The principle argument of C. S. Lewis’s _The Abolition of Man_ is that, if we remove objective values from society, we will lose our humanity. Lewis begins with an analysis of an English textbook he calls the _Green Book_, which says that statements of objective beauty are impossible. From this, he builds to the existence of objective moral standards, which to appeal to a neutral audience, he refers to as the Tau, rather than the Natural Law.
He also modifies Plato’s theory of the Tripartite Soul. Where Plato says the “head” is the essential part of a person, and Freud says the gut is, Lewis argues that it is the “chest” which makes us human–our passions, and our ability to control them, are what separate human nature from the angels, which are pure intelligence and the animals, which are pure body.
Then making the case for a Natural Law and a Natural Lawgiver, regardless of the particular deity–that’s a topic he covers in _Mere Christianity_
Finally, in the third section, he warns how the efforts of science to “conquer nature” are really the efforts of a few men to conquer other men using nature as the means. He warns how our modern conveniences, which supposedly increase our power, actually increase our servitude. He gives the examples of “the airplane, the wireless and the contraceptive.” Now, as the use of airplanes and wireless radios (or, now, devices in general) are not intrinsically evil, his inclusion of contraceptives, as one feminist critic but admirer of Lewis put it, “sound like a list of Lewis’s pet peeves.”
However, it is interesting that the concerns raised by Lewis (echoing Chesterton) about those particular devices correspond to the early 19th century prophecies attributed to Our Lady of La Salette–prophecies which, though published later and called into doubt by some sources, uncannily predict the 20th Century. She specifically mentions devices that will allow people to travel in the air and communicate over great distances.
On contraception, though, Lewis warns of the effects it would have on children’s psyches to know they are “planned” by their parents. He says that the Western Democracies are more likely to achieve the “abolition of man” than the Nazis or Communists.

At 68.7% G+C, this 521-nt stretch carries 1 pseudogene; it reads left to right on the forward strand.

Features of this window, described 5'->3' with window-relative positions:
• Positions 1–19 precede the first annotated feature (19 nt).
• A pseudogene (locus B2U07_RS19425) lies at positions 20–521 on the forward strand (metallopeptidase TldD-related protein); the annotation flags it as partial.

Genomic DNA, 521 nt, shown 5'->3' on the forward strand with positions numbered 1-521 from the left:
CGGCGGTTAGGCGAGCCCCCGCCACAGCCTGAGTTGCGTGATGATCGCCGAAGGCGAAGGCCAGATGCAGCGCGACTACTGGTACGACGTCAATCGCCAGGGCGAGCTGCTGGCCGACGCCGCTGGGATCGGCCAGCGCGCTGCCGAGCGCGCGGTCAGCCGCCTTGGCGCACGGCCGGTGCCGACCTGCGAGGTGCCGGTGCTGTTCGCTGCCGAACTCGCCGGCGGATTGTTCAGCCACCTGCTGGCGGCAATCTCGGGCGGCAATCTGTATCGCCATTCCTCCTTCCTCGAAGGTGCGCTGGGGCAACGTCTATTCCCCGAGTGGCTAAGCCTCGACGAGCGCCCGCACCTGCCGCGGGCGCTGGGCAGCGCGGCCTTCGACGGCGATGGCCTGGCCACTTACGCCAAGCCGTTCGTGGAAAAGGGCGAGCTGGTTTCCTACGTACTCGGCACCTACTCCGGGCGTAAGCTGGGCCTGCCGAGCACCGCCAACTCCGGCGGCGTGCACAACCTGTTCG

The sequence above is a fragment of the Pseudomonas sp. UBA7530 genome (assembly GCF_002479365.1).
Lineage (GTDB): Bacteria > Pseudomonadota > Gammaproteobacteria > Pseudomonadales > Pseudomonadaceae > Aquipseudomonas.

At the end of _That Hideous Strength_, often seen as a novelization of the ideas Lewis addresses in _Abolition of Man_, Dr. Ransom tells reformed feminist Jane Studdock to go be with her husband. Jane asks, “Am I no more than an animal in heat?”
Ransom replies, “More, but not less. Go, and have no more dreams: have children instead.”
The Culture of Death has created the very “Men without Chests [that is, consciences]” Lewis warned us of. 20 years ago, my Dad realized that his students didn’t understand Shakespeare because they didn’t understand the idea of transcendent morality. Why would Hamlet hesitate to “off” the guy who killed his dad? To those born in a culture of abortion and violent movies, killing an inconvenient person was no big deal.
In 1992’s _Planned Parenthood v. Casey_, as well as other decisions, Justice Anthony Kennedy argued, as a positive, what Lewis presented as a negative: that the “right to liberty” implies the liberty to decide for oneself what a person is. Kennedy argues that people can and should determine whether they are alive, and if a child is inside that magical barrier of a few inches, the mother can determine whether or not her child is a person. Kennedy has applied this “reasoning” to other culture war cases, including recent decisions in which he has argued for people to define for themselves what “marriage” is.